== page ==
LaChanze Leads Late Triumph – Deadline
Sixty-four years late and right on time, Alice Childress’s wise and moving comedy-drama behind the scenes Problem in mind debuts on Broadway tonight, and to call the play premonitory would be an understatement. The strange rings more true.
With a star tour of LaChanze which takes pride of place in an already formidable theatrical season in its roster of performances, Problem in mind takes a behind-the-scenes look at the racism, coded prejudice, self-flattery, sexism, and built-in bigotry that Broadway has always claimed to avoid.
Childress, who died in 1994, knew better, and her ideas feed Problem in mind. First premiered to acclaim Off Broadway in 1955, the play, about a black actress in a big Broadway play who must choose between truth and safety, was chosen by producers to open on Broadway in 1957 – if only Childress was writing a more upbeat and forgiving film. end. She chose the truth.
Located in a theater during rehearsals of the play in the play, Problem in mind details the interactions between the actors – a predominantly black set of sophisticated, global actors playing stereotypical characters in the fictional genre of the White Savior who, for decades, would pass for enlightened tolerance. Atticus Finch was knocking on the door.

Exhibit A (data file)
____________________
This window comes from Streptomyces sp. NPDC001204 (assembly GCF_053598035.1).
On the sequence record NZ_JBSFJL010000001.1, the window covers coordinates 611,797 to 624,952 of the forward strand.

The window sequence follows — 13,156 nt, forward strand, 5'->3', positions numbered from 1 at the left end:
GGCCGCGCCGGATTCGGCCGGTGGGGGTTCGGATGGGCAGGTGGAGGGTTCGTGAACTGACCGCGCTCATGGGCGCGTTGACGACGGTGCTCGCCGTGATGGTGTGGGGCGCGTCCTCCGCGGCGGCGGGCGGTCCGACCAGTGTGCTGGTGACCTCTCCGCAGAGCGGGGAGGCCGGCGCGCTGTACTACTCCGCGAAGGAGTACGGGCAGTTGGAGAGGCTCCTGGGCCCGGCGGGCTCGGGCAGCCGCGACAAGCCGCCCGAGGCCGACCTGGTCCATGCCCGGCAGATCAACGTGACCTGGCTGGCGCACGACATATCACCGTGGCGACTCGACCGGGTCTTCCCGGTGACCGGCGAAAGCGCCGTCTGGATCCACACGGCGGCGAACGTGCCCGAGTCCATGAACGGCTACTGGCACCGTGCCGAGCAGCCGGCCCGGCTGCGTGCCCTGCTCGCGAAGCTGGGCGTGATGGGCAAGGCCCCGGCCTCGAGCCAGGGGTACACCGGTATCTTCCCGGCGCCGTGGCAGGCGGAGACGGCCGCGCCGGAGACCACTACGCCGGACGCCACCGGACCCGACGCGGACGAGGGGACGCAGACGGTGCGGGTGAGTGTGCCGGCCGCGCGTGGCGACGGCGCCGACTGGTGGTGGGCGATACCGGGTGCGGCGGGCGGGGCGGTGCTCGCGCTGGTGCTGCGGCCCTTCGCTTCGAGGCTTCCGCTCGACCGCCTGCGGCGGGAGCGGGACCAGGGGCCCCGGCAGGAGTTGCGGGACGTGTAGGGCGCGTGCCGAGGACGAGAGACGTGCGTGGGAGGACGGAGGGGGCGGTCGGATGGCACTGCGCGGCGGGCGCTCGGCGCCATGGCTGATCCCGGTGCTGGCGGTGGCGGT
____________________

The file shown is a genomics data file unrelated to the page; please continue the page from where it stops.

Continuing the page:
LaChanze plays Wiletta Mayer, the actress in the midst of a successful career as maids and kind-hearted country folk. Whatever youthful idealism and artistic ambition it once had, they have been worn away by big roadblocks and micro-aggressions. Here, she trades knowing beards with another black actress from the show, her old friend Millie Davis (Jessica Frances Dukes):
Millie: The last show I was on, I wouldn’t even tell my relatives. All I did was shout âLord have mercy! “
for almost two hours each night.
Wiletta: Yeah, but you did, so shhh. She played all the flowers in the garden. Let’s see, what was your
name in this TV mess? Gardenia! It was Gardenia! âIn no way was she Magnolia. The chrysanthemum was another …
Millie: And you made the jewelryâ¦ Crystal, Pearl, Opal!
Their new piece, Chaos in Belleville, it is not better. Wiletta plays the mother of a fiery young civil rights activist whose work angered a racist lynch mob in a small town. The son is played by John Nevins (Brandon Micheal Hall), an inexperienced drama school graduate, whose talent and charisma led him on a quick path to Hollywood (the character is likely based on the friend of Childress, Sidney Poitier).
Wiletta quickly takes a liking to the young man – both are from the same hometown – and tries to acquaint him with Broadway manners.
“Whites can’t stand unhappy blacks,” she said, “So laugh, laugh when it’s not funny at all.” After John shyly emphasized the ‘Uncle Tommish’ tone, Wiletta said, âIt’s Tommishâ¦ but they do it more than us. They call it a ‘yes’. Either you do it and you stay, or you don’t and you go out. “